Mozarteum University of Salzburg

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The interior of the Mozarteum in Salzburg, Austria immediately before a performance.

In Salzburg, the Universität Mozarteum Salzburg, the University of Music and Dramatic Arts Mozarteum Salzburg, honours the Austrian city's most famous son, Wolfgang Amadeus Mozart.


Contents

History

The predecessor of the Mozarteum Orchestra of Salzburg was the "Cathedral Music Association and Mozarteum,” founded in 1841 through the energies of Mozart's widow Constanze Weber Mozart. Its purpose was the “refinement of musical taste with regard to sacred music as well as concerts.” Through the 19th century, the concerts of the orchestra, officially named the "Mozarteum Orchestra" in 1908, became the center of Salzburg’s musical life. The year 1908 also happened to be the year Herbert von Karajan was born in Salzburg. He studied at the Mozarteum and later became a widely recorded and renowned conductor.

In Salzburg, the Foundation built and maintains a building with two concert halls, called the Mozarteum. It was constructed 1910–14, designed by the Munich architect Richard Berndl. (1875–1955).

The "University Mozarteum" is affiliated with the International Mozarteum Foundation. The recently rebuilt "University" main building is located at Mirabellplatz 1.


Grand concert hall organ

The original 100-rank grand concert hall organ was built by the Austrian firm Rieger in 1914. A completely new organ in neo-baroque style was installed in 1970 by E.F.Walcker & Cie. This organ was dismantled in 2008. In 2010 a new 50 stop tracker action organ was installed by Hermann Eule Orgelbau, Bautzen. The original 1914 façade was reconstructed.[1]


Stoplist of 2010 Eule Organ Opus 657[2]

I Hauptwerk C–a3
Principal16'
Principal8'
Flûte harmonique8'
Rohrflöte8'
Gambe8'
Octave4'
Flöte4'
Quinte2 2/3'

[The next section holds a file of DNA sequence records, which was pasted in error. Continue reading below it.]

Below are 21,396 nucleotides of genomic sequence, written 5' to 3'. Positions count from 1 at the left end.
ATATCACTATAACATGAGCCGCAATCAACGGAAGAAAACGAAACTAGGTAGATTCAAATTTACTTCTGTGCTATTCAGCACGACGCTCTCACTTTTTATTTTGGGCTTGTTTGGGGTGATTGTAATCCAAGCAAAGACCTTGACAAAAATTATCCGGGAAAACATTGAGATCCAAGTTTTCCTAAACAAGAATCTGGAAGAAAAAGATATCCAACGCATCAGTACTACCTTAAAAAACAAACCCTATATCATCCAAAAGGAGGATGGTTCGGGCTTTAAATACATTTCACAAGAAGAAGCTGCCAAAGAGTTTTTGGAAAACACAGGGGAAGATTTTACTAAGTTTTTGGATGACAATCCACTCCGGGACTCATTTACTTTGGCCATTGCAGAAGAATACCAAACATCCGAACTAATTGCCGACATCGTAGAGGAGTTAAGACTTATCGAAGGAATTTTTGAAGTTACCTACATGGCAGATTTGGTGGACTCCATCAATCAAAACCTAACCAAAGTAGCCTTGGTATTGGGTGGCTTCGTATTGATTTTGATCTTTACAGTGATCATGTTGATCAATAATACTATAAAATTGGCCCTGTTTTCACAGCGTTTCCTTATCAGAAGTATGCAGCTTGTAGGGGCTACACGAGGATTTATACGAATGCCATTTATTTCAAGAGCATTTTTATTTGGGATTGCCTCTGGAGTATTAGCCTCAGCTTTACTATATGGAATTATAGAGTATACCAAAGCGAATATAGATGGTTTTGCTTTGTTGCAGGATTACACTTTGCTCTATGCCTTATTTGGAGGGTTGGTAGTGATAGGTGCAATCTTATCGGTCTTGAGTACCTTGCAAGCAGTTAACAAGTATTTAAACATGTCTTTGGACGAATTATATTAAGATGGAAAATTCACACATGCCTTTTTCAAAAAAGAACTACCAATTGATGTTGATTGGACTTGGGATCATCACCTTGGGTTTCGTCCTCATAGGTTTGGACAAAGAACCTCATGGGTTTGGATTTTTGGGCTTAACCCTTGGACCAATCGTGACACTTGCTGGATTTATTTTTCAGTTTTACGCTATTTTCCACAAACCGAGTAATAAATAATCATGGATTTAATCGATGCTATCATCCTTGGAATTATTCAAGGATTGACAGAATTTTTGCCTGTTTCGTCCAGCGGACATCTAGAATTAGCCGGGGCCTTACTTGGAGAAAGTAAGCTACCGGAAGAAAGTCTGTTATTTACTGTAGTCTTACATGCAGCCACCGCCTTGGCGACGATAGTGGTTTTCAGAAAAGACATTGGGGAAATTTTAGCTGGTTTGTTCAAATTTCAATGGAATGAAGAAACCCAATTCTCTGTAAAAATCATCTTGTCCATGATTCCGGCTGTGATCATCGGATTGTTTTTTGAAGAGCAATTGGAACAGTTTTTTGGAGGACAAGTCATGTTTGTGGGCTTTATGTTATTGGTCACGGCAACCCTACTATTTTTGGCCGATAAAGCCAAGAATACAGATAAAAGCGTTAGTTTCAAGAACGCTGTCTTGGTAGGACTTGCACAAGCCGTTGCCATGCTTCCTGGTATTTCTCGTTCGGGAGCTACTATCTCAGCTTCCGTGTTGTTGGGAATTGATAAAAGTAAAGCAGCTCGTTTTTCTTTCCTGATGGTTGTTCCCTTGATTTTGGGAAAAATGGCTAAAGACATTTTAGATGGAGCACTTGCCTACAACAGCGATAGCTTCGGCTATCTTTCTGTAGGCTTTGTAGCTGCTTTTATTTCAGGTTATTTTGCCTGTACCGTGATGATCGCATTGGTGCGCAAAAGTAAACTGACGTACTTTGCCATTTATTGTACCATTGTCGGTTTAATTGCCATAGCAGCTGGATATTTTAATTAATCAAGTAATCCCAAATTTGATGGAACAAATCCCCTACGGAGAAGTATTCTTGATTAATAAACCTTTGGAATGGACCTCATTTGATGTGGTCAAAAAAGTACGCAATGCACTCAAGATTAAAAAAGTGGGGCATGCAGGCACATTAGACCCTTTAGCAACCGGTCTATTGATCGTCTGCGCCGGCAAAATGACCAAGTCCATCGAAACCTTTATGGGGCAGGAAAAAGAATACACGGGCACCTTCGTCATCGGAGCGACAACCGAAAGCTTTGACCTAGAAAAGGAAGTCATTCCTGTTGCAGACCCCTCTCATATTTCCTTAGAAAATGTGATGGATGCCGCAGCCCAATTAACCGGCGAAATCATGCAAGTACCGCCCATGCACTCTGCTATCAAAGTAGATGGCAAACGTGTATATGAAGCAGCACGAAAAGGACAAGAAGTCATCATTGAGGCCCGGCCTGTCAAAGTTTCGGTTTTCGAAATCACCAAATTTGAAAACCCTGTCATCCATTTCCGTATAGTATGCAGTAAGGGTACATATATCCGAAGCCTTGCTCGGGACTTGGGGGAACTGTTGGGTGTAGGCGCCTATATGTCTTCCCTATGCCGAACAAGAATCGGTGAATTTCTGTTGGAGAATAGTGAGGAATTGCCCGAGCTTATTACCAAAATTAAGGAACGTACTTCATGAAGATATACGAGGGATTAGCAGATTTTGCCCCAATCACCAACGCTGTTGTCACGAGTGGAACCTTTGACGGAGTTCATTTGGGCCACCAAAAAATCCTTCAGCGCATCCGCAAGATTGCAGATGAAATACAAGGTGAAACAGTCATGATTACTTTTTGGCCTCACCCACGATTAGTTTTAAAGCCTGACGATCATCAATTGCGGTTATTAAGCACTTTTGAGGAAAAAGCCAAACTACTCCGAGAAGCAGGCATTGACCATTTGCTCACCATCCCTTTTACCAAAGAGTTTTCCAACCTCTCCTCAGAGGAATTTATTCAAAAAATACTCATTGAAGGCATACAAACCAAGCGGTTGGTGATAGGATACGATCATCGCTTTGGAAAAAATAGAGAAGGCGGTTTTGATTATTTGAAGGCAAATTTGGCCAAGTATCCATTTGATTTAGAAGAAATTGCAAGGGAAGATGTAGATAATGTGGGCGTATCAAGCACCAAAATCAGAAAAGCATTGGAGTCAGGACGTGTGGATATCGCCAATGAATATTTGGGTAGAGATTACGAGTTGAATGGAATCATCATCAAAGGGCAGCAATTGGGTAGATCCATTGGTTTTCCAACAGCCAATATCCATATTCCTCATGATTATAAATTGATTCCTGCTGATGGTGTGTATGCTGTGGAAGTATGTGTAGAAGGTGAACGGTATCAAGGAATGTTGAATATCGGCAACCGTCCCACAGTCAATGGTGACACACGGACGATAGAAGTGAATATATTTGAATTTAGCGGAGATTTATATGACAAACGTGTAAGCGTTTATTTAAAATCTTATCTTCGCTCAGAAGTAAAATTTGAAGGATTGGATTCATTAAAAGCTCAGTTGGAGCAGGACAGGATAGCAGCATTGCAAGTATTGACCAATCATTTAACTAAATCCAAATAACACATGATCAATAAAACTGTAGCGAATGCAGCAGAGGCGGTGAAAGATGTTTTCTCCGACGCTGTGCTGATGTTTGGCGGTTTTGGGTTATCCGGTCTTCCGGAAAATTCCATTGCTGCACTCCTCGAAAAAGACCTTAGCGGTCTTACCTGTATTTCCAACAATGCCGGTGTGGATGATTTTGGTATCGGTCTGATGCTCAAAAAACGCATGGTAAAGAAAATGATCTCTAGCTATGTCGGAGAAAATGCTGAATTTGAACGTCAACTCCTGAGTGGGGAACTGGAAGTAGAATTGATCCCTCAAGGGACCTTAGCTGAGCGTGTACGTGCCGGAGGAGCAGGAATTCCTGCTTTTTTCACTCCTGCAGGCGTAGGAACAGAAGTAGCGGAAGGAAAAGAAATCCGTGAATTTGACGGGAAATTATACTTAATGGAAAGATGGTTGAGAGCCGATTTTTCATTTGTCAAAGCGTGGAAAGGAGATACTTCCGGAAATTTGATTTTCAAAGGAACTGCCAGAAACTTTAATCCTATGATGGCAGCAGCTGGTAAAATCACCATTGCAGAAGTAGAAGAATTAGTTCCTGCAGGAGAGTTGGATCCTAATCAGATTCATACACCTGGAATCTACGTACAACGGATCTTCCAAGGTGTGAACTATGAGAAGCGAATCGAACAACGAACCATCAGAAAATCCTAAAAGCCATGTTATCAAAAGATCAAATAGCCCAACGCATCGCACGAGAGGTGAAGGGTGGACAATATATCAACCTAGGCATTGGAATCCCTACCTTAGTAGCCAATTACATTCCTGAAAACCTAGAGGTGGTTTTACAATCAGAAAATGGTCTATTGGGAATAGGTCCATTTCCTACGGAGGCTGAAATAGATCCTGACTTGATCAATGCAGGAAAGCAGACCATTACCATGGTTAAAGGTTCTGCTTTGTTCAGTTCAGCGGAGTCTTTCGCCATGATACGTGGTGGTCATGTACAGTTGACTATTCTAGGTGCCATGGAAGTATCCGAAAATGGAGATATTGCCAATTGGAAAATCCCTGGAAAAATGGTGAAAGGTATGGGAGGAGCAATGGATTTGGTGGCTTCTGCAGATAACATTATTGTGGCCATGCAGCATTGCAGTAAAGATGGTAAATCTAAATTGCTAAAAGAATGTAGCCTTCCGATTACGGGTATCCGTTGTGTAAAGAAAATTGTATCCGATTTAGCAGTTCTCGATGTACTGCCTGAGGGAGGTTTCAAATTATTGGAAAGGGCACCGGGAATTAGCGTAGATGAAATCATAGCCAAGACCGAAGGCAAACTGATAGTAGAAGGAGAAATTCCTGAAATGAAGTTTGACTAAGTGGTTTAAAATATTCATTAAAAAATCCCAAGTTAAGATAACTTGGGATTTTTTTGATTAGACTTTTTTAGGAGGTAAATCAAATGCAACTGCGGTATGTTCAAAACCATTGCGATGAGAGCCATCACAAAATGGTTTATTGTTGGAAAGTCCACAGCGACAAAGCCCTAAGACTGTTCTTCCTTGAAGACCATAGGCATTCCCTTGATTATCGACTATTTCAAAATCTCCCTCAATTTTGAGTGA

Superoctave2'
Mixtur major V2'
Cornet V8' tg
Trompete16'
Trompete8'
II Positiv C–a3
Bourdon16'
Principal8'
Bourdon8'
Salicional8'
Bifara8' tc
Praestant4'
Flauto dolce4'
Nazard2 2/3'
Flautino2'
Terz1 3/5'
Mixtur minor IV1 1/3'
Fagott16'
Clarinette8'
Tremulant
III Schwellwerk C–a3
Viola d'amour16'
Geigenprincipal8'
Lieblich Gedeckt8'
Fernflöte8'
Aeoline8'
Vox coelestis8'tc
Fugara4'
Traversflöte4'
Piccolo2'
Cornet harmonique III2 2/3'
Progressio II-IV2 2/3'
Basson16'
Trompette harmonique8'
Oboe8'
Clairon harmonique4'
Tremulant
Pedal C–g1
Untersatz32' Ext.
Principalbass16'
Violonbass16'
Subbass16'
Octavbass8'
Cellobass8'
Octave4'
Posaune16'
Tuba8'
Clairon4'
Couplers
III/I
II/I
III/II
III 16'
III 16'/I
II 16'
II 4'/I
III/P
III 4'/P
II/P
I/P

Small concert hall organ

The pipe organ in the small concert hall "Wienersaal", invisibly located in an organ chamber above the stage, was built in 1914 by Rieger with 25 stops and electro-pneumatic action. It was rebuilt in 1941, including a new console and some neobaroque modifications. The organ is in bad condition, but still playable.

Notable alumni

Notable teachers

External links

References

  1. ^ http://www.euleorgelbau.de/orgel-aktuell/orgel-aktuell-salzburg.htm
  2. ^ Allmer, Gottfried: Orgeln im Mozarteum und bei den Salzburger Festspielen, Das Orgelforum, Wien 2010, pages 56-79

Coordinates: 47°48′14″N 13°02′36″E / 47.80389°N 13.04333°E / 47.80389; 13.04333